Then, moving forward in time, the novel finds Amrit, now a young journalist, talking to people to understand the violence that scarred her childhood. She learns how the books of Nai Sarak were saved because Rikhi Chacha, a Sikh book-lover, gave up his life for them. At the house of Satwant, a Sikh taxi-driver, she pays the cost of dredging up memories in people who would rather forget them. And Balwant Mann, a retired constable of Delhi Police, divulges more about his role in the riots to her than he intends to.
Rarely has a work of fiction captured the violence of 1984 with as much empathy and on such an expansive canvas. Stillborn Season is a must read.
This title will be available by 25 November 2018
A prince sets out on an adventure and is joined by a talking parrot and the ‘Ant-Raja’. Together, can they win the heart of the beautiful Princess Labam?
Gangazara, the soothsayer’s son, rescues the tiger-king, the serpent-king and the rat-king from a well. But did he make a grave mistake when he also rescued the cunning goldsmith?
A boy is born with the mark of the moon on his forehead and a star on his chin but his enemies want to kill him as soon as he is born. Can he overcome his cruel destiny and return to his rightful kingdom?
Also in these pages are stories about animals both wise and cruel—a tiger tricked into returning to his cage by a jackal, a crane outwitted by a crab, and the cat, dog and mice who pit their wits against crafty humans.
Brave girls, adventurous men, wily tricksters and loyal friends populate this book, bringing alive an imagined world from long, long ago. Beautifully illustrated in colour and introduced by Jerry Pinto, these fairy tales are as unique as they are unforgettable and will ignite the imagination of a new generation of readers.
This title will be available by 15 November 2018
Partition, Independence, democracy—near simultaneous events that changed India irrevocably. My Temples, Too—Qurratulain Hyder’s transcreation of her masterly early novel Mere Bhi Sanamkhane—examines the promise and disillusionment that came with the birth of two new nations, through the lives and deaths of the young citizens of the fabled city of Lucknow. Set in the 1940s, it tells the story of Rakshanda and her brother Peechu—children of privilege—and their friends Kiran, Vimal, Salim, Christabel. They are the ‘Gang’ of Lucknow; idealistic, nationalistic, liberal and rational. They meet in coffee houses, run a progressive magazine, fall in love, and dream of building a brave new world. But with the turbulence of Partition and Independence, the quiet rhythm of their lives is brutally disrupted. New animosities replace old loyalties, and the merry ‘Gang’ is torn apart as the old order begins to fragment.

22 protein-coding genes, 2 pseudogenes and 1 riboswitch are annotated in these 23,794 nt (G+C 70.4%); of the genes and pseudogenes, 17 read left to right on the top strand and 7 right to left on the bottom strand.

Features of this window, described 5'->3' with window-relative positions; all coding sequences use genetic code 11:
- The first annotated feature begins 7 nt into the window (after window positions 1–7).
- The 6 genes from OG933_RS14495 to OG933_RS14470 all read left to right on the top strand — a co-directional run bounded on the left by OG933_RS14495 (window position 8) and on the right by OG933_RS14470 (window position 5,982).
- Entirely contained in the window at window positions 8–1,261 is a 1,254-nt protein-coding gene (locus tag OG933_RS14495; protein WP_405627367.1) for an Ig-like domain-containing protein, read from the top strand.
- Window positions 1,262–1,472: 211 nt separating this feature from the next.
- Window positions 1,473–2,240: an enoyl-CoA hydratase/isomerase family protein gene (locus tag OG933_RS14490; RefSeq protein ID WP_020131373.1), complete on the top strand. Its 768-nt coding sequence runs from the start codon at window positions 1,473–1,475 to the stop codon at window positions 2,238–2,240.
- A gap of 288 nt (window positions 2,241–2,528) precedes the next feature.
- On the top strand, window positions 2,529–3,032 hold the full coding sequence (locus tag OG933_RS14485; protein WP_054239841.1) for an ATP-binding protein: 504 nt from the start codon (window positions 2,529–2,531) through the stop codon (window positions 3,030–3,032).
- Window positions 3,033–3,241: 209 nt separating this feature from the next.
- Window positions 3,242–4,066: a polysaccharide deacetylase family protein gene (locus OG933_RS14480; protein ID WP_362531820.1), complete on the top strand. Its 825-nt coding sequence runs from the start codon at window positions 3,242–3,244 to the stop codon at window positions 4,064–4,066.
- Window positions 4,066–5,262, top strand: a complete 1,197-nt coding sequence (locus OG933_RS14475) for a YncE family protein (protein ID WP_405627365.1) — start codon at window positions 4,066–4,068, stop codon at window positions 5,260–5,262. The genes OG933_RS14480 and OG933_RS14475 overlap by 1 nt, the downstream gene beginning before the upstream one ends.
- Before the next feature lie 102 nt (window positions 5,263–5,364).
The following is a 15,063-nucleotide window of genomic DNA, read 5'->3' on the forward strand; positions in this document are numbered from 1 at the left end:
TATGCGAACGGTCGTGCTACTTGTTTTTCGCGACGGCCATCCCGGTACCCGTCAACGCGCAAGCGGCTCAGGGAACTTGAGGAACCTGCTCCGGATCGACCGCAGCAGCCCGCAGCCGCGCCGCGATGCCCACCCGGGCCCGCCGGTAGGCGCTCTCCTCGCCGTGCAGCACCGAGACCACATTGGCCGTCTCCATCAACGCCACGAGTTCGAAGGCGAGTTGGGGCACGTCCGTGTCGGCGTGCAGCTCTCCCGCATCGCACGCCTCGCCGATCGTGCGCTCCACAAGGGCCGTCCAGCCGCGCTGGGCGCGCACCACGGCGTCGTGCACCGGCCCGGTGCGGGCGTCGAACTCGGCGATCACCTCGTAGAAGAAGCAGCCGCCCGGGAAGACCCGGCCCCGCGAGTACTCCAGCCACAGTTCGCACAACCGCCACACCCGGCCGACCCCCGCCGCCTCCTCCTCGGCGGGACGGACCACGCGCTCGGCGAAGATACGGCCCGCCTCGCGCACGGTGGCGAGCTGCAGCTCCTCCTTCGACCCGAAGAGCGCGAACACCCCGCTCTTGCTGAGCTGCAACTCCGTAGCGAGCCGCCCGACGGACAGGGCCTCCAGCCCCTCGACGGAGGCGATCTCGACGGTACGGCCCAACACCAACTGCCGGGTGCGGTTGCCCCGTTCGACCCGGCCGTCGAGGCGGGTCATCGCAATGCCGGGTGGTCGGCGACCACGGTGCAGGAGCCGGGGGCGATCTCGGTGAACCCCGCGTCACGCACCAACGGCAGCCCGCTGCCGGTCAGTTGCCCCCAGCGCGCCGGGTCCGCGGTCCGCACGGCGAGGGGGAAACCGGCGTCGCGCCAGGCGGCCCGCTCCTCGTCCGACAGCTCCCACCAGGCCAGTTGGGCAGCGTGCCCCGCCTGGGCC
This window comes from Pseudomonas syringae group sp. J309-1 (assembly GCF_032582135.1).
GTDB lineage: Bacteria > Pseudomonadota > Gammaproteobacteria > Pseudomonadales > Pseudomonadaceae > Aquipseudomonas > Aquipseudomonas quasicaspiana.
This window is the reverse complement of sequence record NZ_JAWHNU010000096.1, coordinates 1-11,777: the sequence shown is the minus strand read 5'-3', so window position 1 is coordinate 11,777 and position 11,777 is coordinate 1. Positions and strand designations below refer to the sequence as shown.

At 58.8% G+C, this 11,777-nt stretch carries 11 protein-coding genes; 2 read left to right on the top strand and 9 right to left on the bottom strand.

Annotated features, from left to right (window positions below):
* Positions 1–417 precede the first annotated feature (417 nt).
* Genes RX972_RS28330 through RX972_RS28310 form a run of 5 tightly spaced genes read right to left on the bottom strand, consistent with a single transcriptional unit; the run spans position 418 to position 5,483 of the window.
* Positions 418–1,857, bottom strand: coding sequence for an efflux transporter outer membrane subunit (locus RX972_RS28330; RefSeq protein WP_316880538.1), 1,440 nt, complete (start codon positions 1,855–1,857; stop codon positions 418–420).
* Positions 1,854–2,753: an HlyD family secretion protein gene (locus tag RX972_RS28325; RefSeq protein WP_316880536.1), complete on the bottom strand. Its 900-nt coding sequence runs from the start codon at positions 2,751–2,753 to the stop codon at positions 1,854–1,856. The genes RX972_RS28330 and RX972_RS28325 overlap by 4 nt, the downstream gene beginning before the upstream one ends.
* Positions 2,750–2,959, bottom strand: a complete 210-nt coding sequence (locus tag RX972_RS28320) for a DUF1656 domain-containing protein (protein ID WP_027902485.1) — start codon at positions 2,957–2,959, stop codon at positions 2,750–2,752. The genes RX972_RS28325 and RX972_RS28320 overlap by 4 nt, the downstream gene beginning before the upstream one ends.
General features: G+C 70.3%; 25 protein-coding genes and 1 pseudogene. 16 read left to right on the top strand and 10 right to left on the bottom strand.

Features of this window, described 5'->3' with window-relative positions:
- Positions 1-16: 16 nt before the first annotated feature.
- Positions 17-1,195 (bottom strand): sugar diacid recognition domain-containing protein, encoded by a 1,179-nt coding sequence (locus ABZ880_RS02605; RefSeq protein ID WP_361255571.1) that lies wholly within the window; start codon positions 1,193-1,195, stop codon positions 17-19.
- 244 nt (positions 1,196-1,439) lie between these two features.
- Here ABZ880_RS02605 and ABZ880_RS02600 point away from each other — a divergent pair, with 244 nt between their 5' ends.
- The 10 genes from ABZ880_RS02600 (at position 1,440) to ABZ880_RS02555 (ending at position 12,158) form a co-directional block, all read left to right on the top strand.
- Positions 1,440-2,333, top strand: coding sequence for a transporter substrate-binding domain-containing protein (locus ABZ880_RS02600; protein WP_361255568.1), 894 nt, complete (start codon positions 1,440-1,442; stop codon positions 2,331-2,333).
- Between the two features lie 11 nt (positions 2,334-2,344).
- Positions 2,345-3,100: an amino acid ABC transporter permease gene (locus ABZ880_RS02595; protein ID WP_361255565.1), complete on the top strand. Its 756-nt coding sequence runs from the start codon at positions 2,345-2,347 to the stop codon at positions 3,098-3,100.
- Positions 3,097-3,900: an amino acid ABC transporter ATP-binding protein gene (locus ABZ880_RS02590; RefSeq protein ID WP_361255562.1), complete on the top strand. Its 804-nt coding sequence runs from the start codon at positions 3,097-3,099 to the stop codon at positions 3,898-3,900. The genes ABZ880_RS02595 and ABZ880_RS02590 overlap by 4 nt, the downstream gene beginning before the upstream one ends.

This title will be available by 15 November 2018
The song of the boatman on the Padma, a green haze of rice fields turning to gold in the light of the setting sun, the romance of Bengal caught and held in the silvery net of a fisherman. Ambitious, subtle and intricately structured, Fireflies in the Mist—Hyder’s transcreation of her Urdu novel Akhir-e-Shab ke Humsafar—spans nearly four decades of East Bengal’s history, from the dawn of nationalism in the 1930s to the restless aftermath of the bloody struggle for an independent Bangladesh. At the centre of the novel is Deepali Sarkar, a young Hindu attracted to the extreme left wing of the nationalist movement, and Rehan Ahmed, a Muslim radical of Marxist inclinations who introduces her to the life of the rural deprived. Their common political engagement draws them into a quietly doomed love affair. Through their relationship, Hyder explores the growth of tension between Bengal’s Hindus and Muslims—who had once shared a culture and a history—as they try to come to terms with Bengal’s and India’s shifting fortunes.
‘If you live in the Indian hills, it is only a matter of time before you meet a ghost…’
Vintage storyteller Ruskin Bond has created many unforgettable characters in his novels and stories, but perhaps the most memorable and unusual among them are the ghosts and spirits that haunt the hills and foothills of the Himalayas—the bazaars and bungalows, jungles and gardens of Mussoorie, Shimla, Nainital, Dehradun. These ghosts are not always horrific; they are mysterious and often benevolent, or lonely creatures looking for company among humans. Collected in these pages are new stories written specifically for this volume—including Captain Young’s Ghost and The Black Bird—and classics such as A Face in the Dark and The Haunted Bicycle. Here you will find the spirit of a captain from the British army who, on some nights, returns to the town he founded and never outgrew; a little boy, long dead, who continues to guide passers-by on treacherous mountain routes; a beautiful young girl from long ago who seduces young men with her song, and another who longs for the warmth of a happy family.
Set in the hills and foothills of North India—the perfect haunt for ghosts and spirits—this collection by the master storyteller will leave you spellbound.
A man comes home to find a note from Bindo—his estranged lover—asking to meet. Everything about Bindo angers him—her beauty, pride and poise; the sexual attraction she continues to exert upon him. He recognizes in himself again the agonizing jealousy which had forced her to leave him. And he fears her uncanny ability to pierce the barriers he has erected around himself.
Yet the two meet—in each other’s houses, in restaurants and parks across Delhi—still attracted to each other but haunted by their past, still inflicting pain, locked in a battle of doomed love. But when, after a drunken evening, he wakes up in Bindo’s bed, at her feet, he finds himself stripped of all ego, and helpless.
Bold and ahead of its time, Relapse is an intense exploration of physical and emotional desire and the inscrutable ways of men and women in love. A compact love story of visceral impact, and a portrait of Delhi that now exists only in memory, Relapse is a modern classic.